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Monday, February 14, 2011

Beyond the pilot test:: Upfront costs

When I started this blog series last week, it seemed to catch the attention of people who never noticed me before. This is a good thing. One of the people who noticed was Paul Biba, whose website is the go-to place for information on the e-book industry. He asked permission to reprint my first entry in this series, which I granted. Apparently, plenty of people get their news from Teleread, because a quick self-google showed me that a number of other sites have picked up the blog. In other words, I'm now syndicated.

Paul reprinted some of my other articles during the week then, on Friday, he included my blog as an Editor's Pick of the Week, for which I'm ever grateful. Paul and his readers like facts, figures, dollars, and cents. So do I...hence, today's column.

I'm an engineer, so I considered the first few months of my e-book enterprise to be a pilot test. I created the e-books and made them available for sale, presuming I was working on a small scale. I kept the production costs minimal, doing the book design and cover design myself. Then I dropped into data gathering mode, doing a little promotion but spending more of my time watching how other people promoted, before I invested large quantities of time and money in things that didn't work.

Last month, I decided the pilot test had been successful. I'd sold some books and learned a great deal. It was time to invest more time and money. I hired a professional book designer to do a new layout for my frontlist title, Wounded Earth. (I used Hitch at . She does fabulous work and so does her subcontractor, Rickhardt Capodimente. They both get my highest recommendation.) This cost me the princely sum of $100. I had made it back within two weeks, just in time to drop some change on advertising. (Which I'll be reporting on later.)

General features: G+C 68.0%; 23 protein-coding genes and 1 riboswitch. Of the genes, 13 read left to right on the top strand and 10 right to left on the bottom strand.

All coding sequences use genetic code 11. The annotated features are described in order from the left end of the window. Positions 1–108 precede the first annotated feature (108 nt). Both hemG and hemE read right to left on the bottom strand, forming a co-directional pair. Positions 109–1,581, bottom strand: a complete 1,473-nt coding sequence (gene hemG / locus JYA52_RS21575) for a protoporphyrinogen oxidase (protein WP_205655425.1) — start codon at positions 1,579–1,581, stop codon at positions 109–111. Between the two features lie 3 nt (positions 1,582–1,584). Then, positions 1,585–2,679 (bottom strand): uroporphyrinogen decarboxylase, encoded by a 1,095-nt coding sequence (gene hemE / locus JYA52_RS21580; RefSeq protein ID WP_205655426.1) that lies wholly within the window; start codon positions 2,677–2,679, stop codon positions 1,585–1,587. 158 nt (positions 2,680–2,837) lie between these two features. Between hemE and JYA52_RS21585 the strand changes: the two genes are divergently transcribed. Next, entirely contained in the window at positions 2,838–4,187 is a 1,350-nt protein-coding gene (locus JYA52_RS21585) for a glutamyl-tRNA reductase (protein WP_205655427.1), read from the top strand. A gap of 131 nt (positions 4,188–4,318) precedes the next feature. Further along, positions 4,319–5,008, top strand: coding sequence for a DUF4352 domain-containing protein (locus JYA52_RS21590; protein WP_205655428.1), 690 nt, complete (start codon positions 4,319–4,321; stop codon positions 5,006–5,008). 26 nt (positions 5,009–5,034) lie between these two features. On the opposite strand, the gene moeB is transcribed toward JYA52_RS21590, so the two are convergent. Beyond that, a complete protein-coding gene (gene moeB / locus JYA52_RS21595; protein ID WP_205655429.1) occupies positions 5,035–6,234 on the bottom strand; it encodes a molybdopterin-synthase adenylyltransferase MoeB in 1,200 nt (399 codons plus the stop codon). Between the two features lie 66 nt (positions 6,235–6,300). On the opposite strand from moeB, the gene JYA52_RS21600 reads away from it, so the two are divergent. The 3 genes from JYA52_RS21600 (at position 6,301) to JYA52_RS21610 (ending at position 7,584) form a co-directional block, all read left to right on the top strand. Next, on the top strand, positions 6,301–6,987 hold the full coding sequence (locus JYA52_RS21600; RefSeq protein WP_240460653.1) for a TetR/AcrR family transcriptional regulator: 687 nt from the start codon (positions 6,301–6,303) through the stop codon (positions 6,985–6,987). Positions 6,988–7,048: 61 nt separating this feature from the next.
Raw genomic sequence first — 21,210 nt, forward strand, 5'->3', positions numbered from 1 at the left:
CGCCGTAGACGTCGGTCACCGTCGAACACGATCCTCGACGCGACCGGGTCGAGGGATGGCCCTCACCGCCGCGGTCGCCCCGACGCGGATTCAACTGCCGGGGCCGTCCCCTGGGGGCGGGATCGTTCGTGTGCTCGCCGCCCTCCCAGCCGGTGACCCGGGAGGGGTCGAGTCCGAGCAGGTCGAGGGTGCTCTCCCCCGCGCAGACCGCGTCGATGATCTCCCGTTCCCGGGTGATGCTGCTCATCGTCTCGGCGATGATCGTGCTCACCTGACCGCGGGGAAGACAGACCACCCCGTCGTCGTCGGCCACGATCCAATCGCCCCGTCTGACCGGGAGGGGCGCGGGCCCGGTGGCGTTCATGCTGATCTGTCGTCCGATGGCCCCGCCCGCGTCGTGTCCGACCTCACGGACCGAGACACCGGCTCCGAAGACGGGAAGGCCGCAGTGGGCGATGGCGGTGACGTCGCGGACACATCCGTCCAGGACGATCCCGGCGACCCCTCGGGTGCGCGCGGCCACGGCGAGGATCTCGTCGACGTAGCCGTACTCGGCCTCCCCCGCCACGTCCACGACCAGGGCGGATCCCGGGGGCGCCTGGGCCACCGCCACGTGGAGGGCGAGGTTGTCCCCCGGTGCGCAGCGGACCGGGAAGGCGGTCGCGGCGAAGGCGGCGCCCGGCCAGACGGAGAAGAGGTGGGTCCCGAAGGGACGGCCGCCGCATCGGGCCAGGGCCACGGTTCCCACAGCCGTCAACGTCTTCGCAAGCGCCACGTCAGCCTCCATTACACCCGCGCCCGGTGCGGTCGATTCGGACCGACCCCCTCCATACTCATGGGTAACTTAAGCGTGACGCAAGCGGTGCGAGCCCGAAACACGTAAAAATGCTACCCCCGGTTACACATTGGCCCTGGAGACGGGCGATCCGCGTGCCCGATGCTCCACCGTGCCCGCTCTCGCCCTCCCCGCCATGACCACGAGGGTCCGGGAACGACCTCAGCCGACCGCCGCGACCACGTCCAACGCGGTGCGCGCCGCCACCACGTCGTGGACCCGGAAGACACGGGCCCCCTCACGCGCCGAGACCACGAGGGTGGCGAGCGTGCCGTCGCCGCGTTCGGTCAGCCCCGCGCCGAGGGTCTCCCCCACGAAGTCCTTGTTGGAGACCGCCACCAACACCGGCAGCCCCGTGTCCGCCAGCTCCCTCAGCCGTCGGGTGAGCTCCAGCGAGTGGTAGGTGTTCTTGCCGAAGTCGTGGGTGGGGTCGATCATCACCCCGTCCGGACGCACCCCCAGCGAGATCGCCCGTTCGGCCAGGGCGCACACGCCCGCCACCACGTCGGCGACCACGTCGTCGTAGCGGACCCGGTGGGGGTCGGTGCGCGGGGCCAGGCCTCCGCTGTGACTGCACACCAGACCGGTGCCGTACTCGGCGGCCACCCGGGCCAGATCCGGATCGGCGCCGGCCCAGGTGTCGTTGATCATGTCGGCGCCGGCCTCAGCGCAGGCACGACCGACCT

As for the $300 print book design, I make $2.04 per full-price copy of Wounded Earth, so 50 copies will pay for the redesign. I don't expect to ever have to do a full redesign again, so that seems like a reasonable payoff period.

About this time, it occurred to me that, as an author with a track record of six paper books, I have a following that includes a certain percentage of people who are just not into e-books. When Amazon's CreateSpace offers the opportunity to make a book available in print for very little upfront cost, taking their payment as a cut of sales instead, it just makes very little sense for me not to publish a print version of Wounded Earth. So I did.

CreateSpace's site claims to have a user-friendly template to help you lay out your own book's interior. I found it impossible to use, so I got back in touch with Hitch. I also asked her if Booknook could design a cover for me, because I just wasn't sure that my homemade graphics would stand up to being printed on a book cover measuring 5.5x8.5. I also had no idea how to calculate the width of the book's spine or how to insert the text on the back cover or...well, I needed professional help. For $300, I got a professionally designed book and a professionally designed cover. I think this is an eminently fair price.

I can also use the new cover for the ebook edition. Bonus! It poses an accounting difficulty, though, in terms of how to look at the costs on this blog. Should I charge some of the $300 book design to the ebook? Or should I set a goal of paying off the print book design through sales of print books only? I decided to go with the second option and make the print book pay for all of its own design. The print book should be available for sale within a few weeks, and the new e-book cover will be visible on all the internet sales portals within days.

I'll make varying degrees of royalties from the print book, depending on where they're sold, but let's presume most of them will be sold on Amazon. I'll make $4.55 on each book, so it'll take 66 books to pay off the redesign. I spent a few bucks with CreateSpace on things like an ISBN and expanded distribution. Rather than chase every last one of those pennies, let's just say that selling 75 books will put the print book in the black. I've got two bookselling events scheduled this month. If the books arrive in time, I can knock out a big chunk of those seventy-five books. And after I alert my e-newsletter subscribers and other interested parties, I may be nearly there. We shall see.

Because everybody likes pictures, I thought I'd close by posting the new cover. I think it's just gorgeous. What do you people think?

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